“I ask no favor for my sex. All I ask of our brethren is that they take their feet off our necks.” These words belong to feminist Sarah Grimke but in Betsy West and Julie Cohen’s documentary RBG they’re spoken through the mouth of Ruth Bader Ginsburg. Grimke and Ginsburg lived in vastly different eras, but their message is the same: they want the world to treat women equally. Ginsburg has become an icon for feminism, her face plastered on mugs and T-shirts as the “notorious RGB,” but Cohen and West never deify the Supreme Court Justice. Instead, they lay out a loving 98-minute tribute to a woman who never set out to light the world on fire, but now that she has, she’s loving it!
Ruth Bader Ginsburg isn’t just a feminist, nor is she just a Supreme Court Judge. She’s been a daughter, a mother, a wife, and a, now, a grandmother, and it’s all those facets that are beautifully blended into RBG. The documentary lays out Ruth Bader Ginsburg’s history, raised in New York with a strict, yet doting mother who sought to remind her that anger solves nothing. Ginsburg had aspirations of being a lawyer and went to Cornell University, where many women purely went to find a husband. Ginsburg cheekily jokes that if you couldn’t find a husband there “you were hopeless.” But find a husband she did in the ebullient Martin Ginsburg.
I know many people want to see RBG because Ruth Bader Ginsburg is a badass who has created some landmark legislation and has infamously written some harsh dissents, but I wanted to see this to learn more about her marriage. In all my research on RBG nothing stands out more to me than her relationship with the husband she knew as Marty. Maybe it’s because their relationship was truly built on equality. He said he moved to Washington D.C. because “my wife got a better job.” Or maybe it’s because when Ruth wanted to study in Switzerland he agreed to watch their child while she did it. I mean, this is a relationship any woman should want! And the fact that they remained as happy as they did, right up until Martin Ginsburg death is the only successful marriage I need to know about.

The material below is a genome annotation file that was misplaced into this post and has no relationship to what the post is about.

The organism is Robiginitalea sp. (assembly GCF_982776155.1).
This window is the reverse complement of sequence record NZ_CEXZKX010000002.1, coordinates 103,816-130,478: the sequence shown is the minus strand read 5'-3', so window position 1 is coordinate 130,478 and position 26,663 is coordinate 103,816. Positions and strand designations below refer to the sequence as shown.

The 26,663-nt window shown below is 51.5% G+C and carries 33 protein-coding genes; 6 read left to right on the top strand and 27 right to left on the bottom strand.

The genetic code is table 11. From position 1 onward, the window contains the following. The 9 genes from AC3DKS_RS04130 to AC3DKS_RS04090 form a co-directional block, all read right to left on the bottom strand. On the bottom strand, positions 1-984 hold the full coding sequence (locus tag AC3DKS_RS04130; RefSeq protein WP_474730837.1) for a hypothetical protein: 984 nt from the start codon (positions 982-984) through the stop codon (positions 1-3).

The documentary doesn’t give too much time to it, and that’s fine, but what’s presented is utterly romantic in just how average it was. Ginsburg’s granddaughter, who calls RBG “Bubbe,” discusses how Martin would often have to drag her home from the office. When Marty got sick, Ruth managed to juggle helping him pass school, while doing her own schoolwork AND raising their child. Talk about a Wonder Woman! Stray moments captured on-camera capture the utter love between them, like when Ginsburg is confirmed to the Supreme Court. In a moment of repose with her husband, Martin touches her cheek, possibly to swipe away a tear. During one moment, Ruth is reading old letters written by her husband with her granddaughter, something she says she never does, but keeps the reason to herself. When Martin Ginsburg dies, Ruth reads his farewell letter to her, her voice cracking at one point that will break your heart.
RBG’s life is filled with emotions she keeps to herself, and while you can see it with her marriage, her true fervor and passion comes through in the law. It’s amazing to hear that Ginsburg, one of the only women in her first year at Harvard, actually made the Harvard Law Review her SECOND YEAR! Yes, in just a year she’d already situated herself as one of the top 25% in her entire class! This undaunted intelligence followed her through to her first several cases at the ACLU. Since cameras aren’t allowed in the Supreme Court, the film does a great job of captioning GInsburg’s arguments, letting the words speak for themselves. Several of her cases could be worthy of movies themselves, from Sharron Frontero’s desire to get the same housing benefits as her male military comrades, to Lily Ledbetter’s fight for equal pay. These cases have had long-standing ramifications for women (and, yes, men) everywhere, giving parents of both genders access to grief benefits all the way to integrating Virginia Military Academy.
As an individual, the documentary shows Ginsburg as not being fully consumed by work. She enjoys going to the opera – one of the main things she shared with the late Justice, Antonin Scalia – and she has a workout regime that will make you sweat just watching it. Her children describe her as a terrible cook who they aren’t sure knows how to turn on the television at home. West and Cohen give a full-bodied account of just who Ruth Bader Ginsburg is and, by extension, how complex women are.
RBG is a great foundation in preparation for Mimi Leder’s narrative account of Ruth Bader Ginsburg, On the Basis of Sex in October. In fact, watch this and then read the wonderful book Notorious R.B.G. by Irin Carmon and Shana Knizhnik!
RBG is in theaters now.